'A turning point': First responders get the COVID-19 vaccine

·3 min read
Firefighter Jon Walsh receives the AstraZeneca-Oxford COVID-19 vaccine at a clinic on Mundy Pond Road in St. John's on Friday from registered nurse Joyce Kelly. (Patrick Butler/Radio-Canada - image credit)
Firefighter Jon Walsh receives the AstraZeneca-Oxford COVID-19 vaccine at a clinic on Mundy Pond Road in St. John's on Friday from registered nurse Joyce Kelly. (Patrick Butler/Radio-Canada - image credit)

The people who respond to fires, car crashes, crimes and and other emergency calls are rolling up their sleeves to get the COVID-19 vaccination.

First responders are among the groups in Phase 2 of the vaccination plan. Also included in that stage are teachers, truck drivers and rotational workers.

As of Thursday, Newfoundland and Labrador had administered more than 48,000 doses of the vaccine.

And while it was a cold and windy day in St. John's where a vaccination clinic was set up, the prevailing mood was one of hope and optimism.

A nurse at the vaccine clinic set up on Mundy Pond Road in St. John's for first responders shows off vials of the vaccine.
A nurse at the vaccine clinic set up on Mundy Pond Road in St. John's for first responders shows off vials of the vaccine.(Terry Roberts/CBC)

'It's a good day'

Platoon Chief Dean Foley of the St. John's Regional Fire Department said "it's a good day" to see firefighters get their first shot.

He admitted "it has been challenging" being a first responder amid a pandemic.

At one point, 51 firefighters were in isolation because of a possible exposure from a firefighter who tested positive for COVID-19.

Foley said the current safety measures will continue, like masks and other personal protective equipment, but the vaccine offers "that little bit more of protection."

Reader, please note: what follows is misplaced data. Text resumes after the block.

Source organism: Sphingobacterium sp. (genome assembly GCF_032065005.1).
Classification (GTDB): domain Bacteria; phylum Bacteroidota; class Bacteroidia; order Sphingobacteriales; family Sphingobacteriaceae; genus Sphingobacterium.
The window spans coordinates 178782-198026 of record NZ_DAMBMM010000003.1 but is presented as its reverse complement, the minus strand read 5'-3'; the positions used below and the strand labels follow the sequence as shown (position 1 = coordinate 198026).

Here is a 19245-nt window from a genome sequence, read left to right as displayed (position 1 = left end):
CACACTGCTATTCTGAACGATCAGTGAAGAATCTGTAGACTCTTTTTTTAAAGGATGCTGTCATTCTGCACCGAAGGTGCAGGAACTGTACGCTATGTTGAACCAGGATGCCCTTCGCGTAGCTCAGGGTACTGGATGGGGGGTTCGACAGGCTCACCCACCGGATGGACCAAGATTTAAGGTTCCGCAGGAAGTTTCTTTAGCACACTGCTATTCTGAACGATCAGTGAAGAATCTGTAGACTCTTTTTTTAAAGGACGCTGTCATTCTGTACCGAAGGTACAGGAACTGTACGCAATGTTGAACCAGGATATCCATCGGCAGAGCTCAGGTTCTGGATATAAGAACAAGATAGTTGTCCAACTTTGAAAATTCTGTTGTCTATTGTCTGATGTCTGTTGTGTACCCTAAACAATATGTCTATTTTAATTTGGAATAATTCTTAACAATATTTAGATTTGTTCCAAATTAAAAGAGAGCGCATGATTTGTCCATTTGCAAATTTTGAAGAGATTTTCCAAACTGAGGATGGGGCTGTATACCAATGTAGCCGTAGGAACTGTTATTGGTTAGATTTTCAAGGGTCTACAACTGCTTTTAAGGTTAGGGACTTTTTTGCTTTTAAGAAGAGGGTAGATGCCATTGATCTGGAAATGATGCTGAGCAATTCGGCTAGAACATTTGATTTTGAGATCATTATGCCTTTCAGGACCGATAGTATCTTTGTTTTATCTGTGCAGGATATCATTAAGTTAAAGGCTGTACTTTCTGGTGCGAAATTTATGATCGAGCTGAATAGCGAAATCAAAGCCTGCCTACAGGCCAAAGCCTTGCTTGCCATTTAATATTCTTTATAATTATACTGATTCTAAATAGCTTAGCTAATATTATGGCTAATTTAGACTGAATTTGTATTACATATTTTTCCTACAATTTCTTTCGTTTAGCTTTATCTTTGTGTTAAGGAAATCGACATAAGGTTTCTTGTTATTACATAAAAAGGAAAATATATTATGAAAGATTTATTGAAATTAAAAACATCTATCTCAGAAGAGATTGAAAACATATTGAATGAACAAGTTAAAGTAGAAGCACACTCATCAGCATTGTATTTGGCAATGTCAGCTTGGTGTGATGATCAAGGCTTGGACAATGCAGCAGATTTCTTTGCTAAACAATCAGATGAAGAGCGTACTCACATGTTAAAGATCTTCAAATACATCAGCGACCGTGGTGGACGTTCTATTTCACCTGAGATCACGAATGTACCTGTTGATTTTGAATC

Platoon Chief Dean Foley of the St. John's Regional Fire Department says being a first responder in a pandemic has been challenging.
Platoon Chief Dean Foley of the St. John's Regional Fire Department says being a first responder in a pandemic has been challenging.(Bruce Tilley/CBC)

He offers one piece of advice to others who may be next in line: "If it comes to you, go get your vaccine."

'It's a turning point'

Sgt. Mike Summers, who represents members of the Royal Newfoundland Constabulary Association, said there has been some concern among officers who respond to calls while a highly contagious virus circulates.

Sgt. Mike Summers, who represents members of the Royal Newfoundland Constabulary Association, says this latest stage of vaccinations is a 'turning point' for people who respond to emergency calls.
Sgt. Mike Summers, who represents members of the Royal Newfoundland Constabulary Association, says this latest stage of vaccinations is a 'turning point' for people who respond to emergency calls. (Bruce Tilley/CBC)

"This day has been a long time coming but it's peace of mind for our members," he said Friday.

"It's a turning point and hopefully, you know, we'll be able to see that bit of light at the end of the tunnel."

'The mood is a lot better now'

Rodney Gaudet, president of the Paramedic Association of Newfoundland and Labrador, which represents 900 paramedic practitioners in the province, said well over half of its members have had at least one dose of the vaccine already.

"The mood is a lot better now, having the vaccine on board. It's just another piece of our PPE," he said.

Rodney Gaudet of the Paramedics Association of Newfoundland and Labrador says getting the vaccine is another key part to workers protecting themselves.
Rodney Gaudet of the Paramedics Association of Newfoundland and Labrador says getting the vaccine is another key part to workers protecting themselves. (Bruce Tilley/CBC)

First responders regularly face on-the-job pressure, he said, but amid COVID-19, there is even more.

"Knowing that the more people are vaccinated in the province, it definitely feels better for paramedic practitioners when they're responding to calls," he said.

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